Tips for creating a robust data analytics program
To establish a foundation for effective data analytics use, an organization should spend time early in the process defining a program. Here are some key considerations to keep in mind when starting the work:
1. Devise a strategy for using the data. Before investing in a data analytics tool, pull a group of stakeholders together to prioritize which business problem you would like to address and what you would like to learn from the data. Perhaps you want to identify areas of revenue leakage or determine whether you’re effectively managing high-risk populations. As a result of these discussions, some key priorities should emerge, allowing organizations to focus use of data analytics on the most relevant information. Once you know what you want to learn, then you can identify the appropriate data sources, visualization strategies and utilization metrics.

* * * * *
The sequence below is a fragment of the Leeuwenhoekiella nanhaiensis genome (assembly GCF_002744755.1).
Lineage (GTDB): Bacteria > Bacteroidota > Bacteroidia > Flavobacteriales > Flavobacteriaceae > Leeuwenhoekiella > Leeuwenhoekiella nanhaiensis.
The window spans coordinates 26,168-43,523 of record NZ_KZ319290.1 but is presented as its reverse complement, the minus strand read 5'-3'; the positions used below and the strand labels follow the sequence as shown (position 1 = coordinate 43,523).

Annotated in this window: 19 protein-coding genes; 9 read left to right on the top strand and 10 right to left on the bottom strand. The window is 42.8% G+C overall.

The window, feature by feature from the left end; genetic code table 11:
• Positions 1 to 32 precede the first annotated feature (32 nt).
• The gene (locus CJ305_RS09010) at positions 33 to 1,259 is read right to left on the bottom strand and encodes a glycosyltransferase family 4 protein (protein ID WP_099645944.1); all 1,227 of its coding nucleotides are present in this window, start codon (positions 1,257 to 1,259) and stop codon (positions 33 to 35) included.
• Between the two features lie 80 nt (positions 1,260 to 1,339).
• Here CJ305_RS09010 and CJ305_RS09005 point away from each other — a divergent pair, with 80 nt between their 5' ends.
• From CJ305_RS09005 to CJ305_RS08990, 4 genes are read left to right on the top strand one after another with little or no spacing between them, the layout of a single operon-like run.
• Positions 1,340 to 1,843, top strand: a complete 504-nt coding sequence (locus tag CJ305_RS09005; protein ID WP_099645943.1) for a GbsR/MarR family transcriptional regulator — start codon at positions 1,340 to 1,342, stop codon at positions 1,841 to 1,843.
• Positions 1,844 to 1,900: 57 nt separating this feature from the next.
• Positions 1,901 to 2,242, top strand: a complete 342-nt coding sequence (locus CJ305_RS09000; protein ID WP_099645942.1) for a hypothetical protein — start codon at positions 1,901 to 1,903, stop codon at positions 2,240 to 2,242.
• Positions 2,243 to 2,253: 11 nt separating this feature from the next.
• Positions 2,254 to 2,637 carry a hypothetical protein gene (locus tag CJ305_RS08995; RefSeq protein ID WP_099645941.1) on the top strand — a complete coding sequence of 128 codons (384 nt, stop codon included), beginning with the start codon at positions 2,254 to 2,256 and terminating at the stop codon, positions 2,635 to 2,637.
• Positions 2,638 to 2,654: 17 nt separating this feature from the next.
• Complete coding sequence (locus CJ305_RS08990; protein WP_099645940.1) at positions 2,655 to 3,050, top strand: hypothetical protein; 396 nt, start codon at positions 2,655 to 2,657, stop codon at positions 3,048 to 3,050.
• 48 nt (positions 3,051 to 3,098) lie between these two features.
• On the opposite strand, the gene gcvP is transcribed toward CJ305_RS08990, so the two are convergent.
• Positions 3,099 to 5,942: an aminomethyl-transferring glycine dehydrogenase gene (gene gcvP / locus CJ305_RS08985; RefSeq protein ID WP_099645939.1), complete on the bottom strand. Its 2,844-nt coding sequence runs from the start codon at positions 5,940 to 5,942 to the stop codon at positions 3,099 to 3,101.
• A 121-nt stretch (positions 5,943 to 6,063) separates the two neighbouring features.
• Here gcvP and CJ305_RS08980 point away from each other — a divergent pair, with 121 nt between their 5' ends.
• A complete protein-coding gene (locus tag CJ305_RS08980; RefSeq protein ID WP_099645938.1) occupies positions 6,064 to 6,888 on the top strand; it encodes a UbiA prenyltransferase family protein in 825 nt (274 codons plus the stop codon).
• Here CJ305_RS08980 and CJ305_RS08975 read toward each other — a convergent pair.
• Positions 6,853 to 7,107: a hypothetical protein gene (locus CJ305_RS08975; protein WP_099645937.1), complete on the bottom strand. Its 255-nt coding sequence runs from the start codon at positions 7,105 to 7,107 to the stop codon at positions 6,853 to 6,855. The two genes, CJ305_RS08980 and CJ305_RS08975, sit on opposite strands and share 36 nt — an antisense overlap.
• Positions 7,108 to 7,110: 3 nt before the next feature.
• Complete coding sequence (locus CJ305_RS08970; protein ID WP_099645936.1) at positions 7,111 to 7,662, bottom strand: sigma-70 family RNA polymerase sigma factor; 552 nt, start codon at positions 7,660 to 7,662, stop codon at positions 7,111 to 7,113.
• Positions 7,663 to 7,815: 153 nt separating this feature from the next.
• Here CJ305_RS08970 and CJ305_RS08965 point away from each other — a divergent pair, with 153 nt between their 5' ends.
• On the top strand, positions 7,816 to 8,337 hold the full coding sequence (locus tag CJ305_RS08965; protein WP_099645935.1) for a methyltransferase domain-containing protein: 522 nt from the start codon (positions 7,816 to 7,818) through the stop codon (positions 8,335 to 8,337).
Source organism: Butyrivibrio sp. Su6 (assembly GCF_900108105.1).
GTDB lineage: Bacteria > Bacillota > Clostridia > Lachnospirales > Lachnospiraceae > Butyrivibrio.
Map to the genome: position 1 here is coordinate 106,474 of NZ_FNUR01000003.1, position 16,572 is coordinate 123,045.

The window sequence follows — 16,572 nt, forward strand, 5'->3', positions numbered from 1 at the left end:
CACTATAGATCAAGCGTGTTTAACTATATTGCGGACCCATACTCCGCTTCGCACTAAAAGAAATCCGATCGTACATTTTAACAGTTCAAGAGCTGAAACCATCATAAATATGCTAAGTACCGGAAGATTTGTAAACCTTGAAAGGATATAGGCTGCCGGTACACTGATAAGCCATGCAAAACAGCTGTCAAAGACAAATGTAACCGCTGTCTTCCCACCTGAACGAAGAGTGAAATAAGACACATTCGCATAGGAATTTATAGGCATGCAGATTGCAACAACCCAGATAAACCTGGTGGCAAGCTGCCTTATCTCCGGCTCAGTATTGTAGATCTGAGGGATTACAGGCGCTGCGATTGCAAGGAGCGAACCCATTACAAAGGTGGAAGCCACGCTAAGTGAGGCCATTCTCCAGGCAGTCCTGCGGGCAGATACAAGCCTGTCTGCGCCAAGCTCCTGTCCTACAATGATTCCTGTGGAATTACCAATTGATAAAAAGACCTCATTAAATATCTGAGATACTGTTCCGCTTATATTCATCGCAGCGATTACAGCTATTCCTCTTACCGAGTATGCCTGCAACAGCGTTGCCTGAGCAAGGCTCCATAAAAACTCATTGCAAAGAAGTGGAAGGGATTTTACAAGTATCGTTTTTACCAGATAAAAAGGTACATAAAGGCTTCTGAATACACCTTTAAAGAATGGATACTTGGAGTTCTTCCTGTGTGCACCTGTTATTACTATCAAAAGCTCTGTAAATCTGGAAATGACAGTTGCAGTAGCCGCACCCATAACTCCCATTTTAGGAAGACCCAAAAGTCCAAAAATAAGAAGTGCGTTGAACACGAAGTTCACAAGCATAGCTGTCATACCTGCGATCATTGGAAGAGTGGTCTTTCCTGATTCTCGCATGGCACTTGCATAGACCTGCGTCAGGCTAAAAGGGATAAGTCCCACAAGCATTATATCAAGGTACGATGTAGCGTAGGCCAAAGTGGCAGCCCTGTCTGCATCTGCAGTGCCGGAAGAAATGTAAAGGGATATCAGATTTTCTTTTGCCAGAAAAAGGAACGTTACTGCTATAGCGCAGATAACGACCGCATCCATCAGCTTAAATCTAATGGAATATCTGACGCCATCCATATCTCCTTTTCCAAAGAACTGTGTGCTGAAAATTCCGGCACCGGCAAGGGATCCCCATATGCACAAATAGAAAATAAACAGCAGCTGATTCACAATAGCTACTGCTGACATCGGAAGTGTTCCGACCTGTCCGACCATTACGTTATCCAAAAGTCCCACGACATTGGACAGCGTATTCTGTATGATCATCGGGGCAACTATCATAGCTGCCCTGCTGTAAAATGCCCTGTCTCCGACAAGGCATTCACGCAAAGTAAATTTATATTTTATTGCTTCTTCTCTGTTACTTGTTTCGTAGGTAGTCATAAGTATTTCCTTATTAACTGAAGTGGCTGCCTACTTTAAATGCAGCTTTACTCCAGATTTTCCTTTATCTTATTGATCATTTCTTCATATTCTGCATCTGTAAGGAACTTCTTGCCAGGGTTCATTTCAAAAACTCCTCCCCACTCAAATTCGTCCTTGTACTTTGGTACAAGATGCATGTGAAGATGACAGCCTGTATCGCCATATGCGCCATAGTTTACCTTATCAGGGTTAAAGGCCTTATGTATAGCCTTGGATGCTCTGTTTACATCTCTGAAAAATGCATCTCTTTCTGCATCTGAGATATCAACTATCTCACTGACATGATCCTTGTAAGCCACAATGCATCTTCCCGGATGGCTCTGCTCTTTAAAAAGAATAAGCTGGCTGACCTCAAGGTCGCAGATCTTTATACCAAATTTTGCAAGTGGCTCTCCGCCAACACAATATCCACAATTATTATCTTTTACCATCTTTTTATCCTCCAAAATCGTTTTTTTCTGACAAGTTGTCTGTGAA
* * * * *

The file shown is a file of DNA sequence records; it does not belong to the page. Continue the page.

2. Select meaningful KPIs. Key performance indicators (KPIs) can show whether a data analytics program is working and measure the value added to the organization by the program. Both outcome and process measures are beneficial. Organizations can look to outside organizations as sources to benchmark valuable outcome measures. The Centers for Medicare & Medicaid Services (CMS), medical associations and professional associations often have recommended measures and target thresholds.